. In Step 2, tools were shortlisted based on the availability of documentation and the last updates. WMS-DSTs with no documentation available in English were excluded as well as the tools not updated after 2000. In Step 3, tools were shortlisted according to general life cycle modelling characteristics (i.e., assessment type and co-products modelling). The tools not based on life cycle approach, i.e., considering the whole chain of the WMS were excluded. Co-products generated must be considered, e.g., by substituting energy and primary resources.
In Step 4, tools were shortlisted based on: (1) type of biowaste treatment technologies included as default in the tools; and (2) material-specific properties. These two aspects are considered minimum criteria for existing WMS-DSTs to be supportive for assessing CBWMS. As a minimum, one biowaste treatment technology should be available in the default technology portfolio of the tool (i.e., current dataset available in the tool). Treatment technologies not particularly dedicated to biowaste such as landfilling, incineration and pyrolysis, were not mapped, as they are not considered as a part of CBWMS. Consequently, the treatment of refuse is not covered in this paper. Material-specific properties of the waste include chemical properties such as methane generation potential and elemental composition (e.g., %VS, %VFA %P, %N, and %Cd). This needs to be included to enable modelling of waste-specific features such as direct gaseous emission of, e.g., CO2 and CH4, occurring during composting.
A detailed analysis of the applicability to model CBWMSs was conducted in Step 5 (Table 2
and Figure 2
). This involved an analysis of calculation algorithms and technology assumptions applied when modelling biowaste treatment, waste-specific features and bioproduct application. Waste-specific features relate to how waste composition and characteristics influence the performance of different waste treatment technologies, e.g., if the composition of output bioproduct depends on the composition of the input waste. Modelling of application of waste derived bioproducts (e.g., compost) on soil was evaluated according to whether the tools account for resource consumption, substitution, emissions occurring after application and how and if carbon sequestration is modelled. Lastly, in Step 5, it was assessed how the functional unit of the system is defined. In LCA, the functional unit describes the quantified performance of a product or a system [18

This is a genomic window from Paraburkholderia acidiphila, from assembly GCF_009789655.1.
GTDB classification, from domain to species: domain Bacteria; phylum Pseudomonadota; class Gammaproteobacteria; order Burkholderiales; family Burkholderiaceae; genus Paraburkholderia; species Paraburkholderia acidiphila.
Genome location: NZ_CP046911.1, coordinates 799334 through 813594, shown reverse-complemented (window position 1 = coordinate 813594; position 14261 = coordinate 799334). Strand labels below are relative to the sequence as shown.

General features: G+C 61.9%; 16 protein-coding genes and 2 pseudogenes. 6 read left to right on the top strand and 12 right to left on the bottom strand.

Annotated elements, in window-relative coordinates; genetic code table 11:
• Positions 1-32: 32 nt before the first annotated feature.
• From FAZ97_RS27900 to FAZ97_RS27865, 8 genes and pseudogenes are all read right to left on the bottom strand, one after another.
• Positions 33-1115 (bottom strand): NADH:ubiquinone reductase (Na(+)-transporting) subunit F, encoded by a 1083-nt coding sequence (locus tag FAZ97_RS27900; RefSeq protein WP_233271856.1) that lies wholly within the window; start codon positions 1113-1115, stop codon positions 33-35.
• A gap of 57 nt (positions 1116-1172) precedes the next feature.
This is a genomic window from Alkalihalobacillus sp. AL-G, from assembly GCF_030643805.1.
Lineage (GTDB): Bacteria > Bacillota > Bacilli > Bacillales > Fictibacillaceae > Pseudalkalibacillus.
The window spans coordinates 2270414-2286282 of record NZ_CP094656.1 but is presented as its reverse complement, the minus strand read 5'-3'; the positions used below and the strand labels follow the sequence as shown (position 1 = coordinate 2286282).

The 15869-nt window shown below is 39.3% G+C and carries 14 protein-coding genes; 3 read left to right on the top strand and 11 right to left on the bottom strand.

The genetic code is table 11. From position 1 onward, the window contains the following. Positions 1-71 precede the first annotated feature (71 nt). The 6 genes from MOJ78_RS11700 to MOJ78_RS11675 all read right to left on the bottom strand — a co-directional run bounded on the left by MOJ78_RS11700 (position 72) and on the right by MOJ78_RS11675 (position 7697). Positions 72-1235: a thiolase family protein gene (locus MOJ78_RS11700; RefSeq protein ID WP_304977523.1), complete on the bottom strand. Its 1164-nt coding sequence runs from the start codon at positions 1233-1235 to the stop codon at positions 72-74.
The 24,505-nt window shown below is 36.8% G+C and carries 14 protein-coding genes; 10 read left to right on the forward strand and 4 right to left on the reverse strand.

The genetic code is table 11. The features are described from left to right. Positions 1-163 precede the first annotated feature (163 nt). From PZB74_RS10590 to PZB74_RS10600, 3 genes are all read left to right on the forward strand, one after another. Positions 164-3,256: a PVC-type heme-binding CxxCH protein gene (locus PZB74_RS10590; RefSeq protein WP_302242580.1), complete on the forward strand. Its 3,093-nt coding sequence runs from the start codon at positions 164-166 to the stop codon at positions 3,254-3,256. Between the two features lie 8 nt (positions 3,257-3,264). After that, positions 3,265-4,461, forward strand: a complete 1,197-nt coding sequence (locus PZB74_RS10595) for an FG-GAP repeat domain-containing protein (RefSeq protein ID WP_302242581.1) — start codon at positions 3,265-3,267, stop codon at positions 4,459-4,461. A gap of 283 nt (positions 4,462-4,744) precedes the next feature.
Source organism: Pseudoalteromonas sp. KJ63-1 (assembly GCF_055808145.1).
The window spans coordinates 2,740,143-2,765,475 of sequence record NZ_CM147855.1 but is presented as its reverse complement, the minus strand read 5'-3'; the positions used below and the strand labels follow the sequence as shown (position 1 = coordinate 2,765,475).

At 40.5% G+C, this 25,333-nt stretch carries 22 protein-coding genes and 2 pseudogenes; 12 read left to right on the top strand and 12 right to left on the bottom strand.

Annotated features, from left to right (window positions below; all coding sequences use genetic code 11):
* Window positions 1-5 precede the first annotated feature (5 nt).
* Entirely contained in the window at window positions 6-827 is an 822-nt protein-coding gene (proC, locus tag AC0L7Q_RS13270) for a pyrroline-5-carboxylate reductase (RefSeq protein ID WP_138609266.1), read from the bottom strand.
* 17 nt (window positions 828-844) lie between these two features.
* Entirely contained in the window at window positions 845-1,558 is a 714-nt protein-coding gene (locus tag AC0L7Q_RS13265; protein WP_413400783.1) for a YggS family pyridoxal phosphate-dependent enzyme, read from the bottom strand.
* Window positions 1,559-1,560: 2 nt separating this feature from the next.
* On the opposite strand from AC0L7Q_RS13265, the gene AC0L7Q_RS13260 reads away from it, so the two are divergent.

The feasibility to simulate new conditions was analysed looking at how the tools allow modifying default parameters related to site-specific conditions (including waste composition, material properties and energy mix) and the possibility to import additional material fractions (Step 6 (i)). Such parameters must be adjustable to reflect various waste collection designs, associated variations in the feedstock quality, etc. In Step 6 (ii), the possibility for the user to increase the treatment technology portfolio to assess novel options, such as the biorefinery concepts, was considered by analysing whether the tools allow creating new processes and changing default parameters related to existing treatment processes. This includes substitution ratios, transfer coefficients, energy consumption and methane potential. In addition, the feasibility to directly import background processes from different databases (e.g., Ecoinvent, Eurostat, national energy statistics and waste statistics) was analysed.
Finally, the accessibility of the shortlisted tools (Step 6 (iii)) was analysed considering if the tool is currently available and the mode of access (e.g., as freeware). Transparency was evaluated as low, medium or high based on the available documentation including the tool specification (i.e., algorithm behind the tool). The level of transparency was classified as: “High” if all information needed to do a full evaluation was available in documents. The transparency was evaluated as “Medium” if information was partially retrieved in accessible documentation and partially by direct contact with developers. If complete tool specification is available, the transparency was classified as “Medium/high”. For tools with insufficient information to conduct the full evaluation, the transparency was classified as “Low”.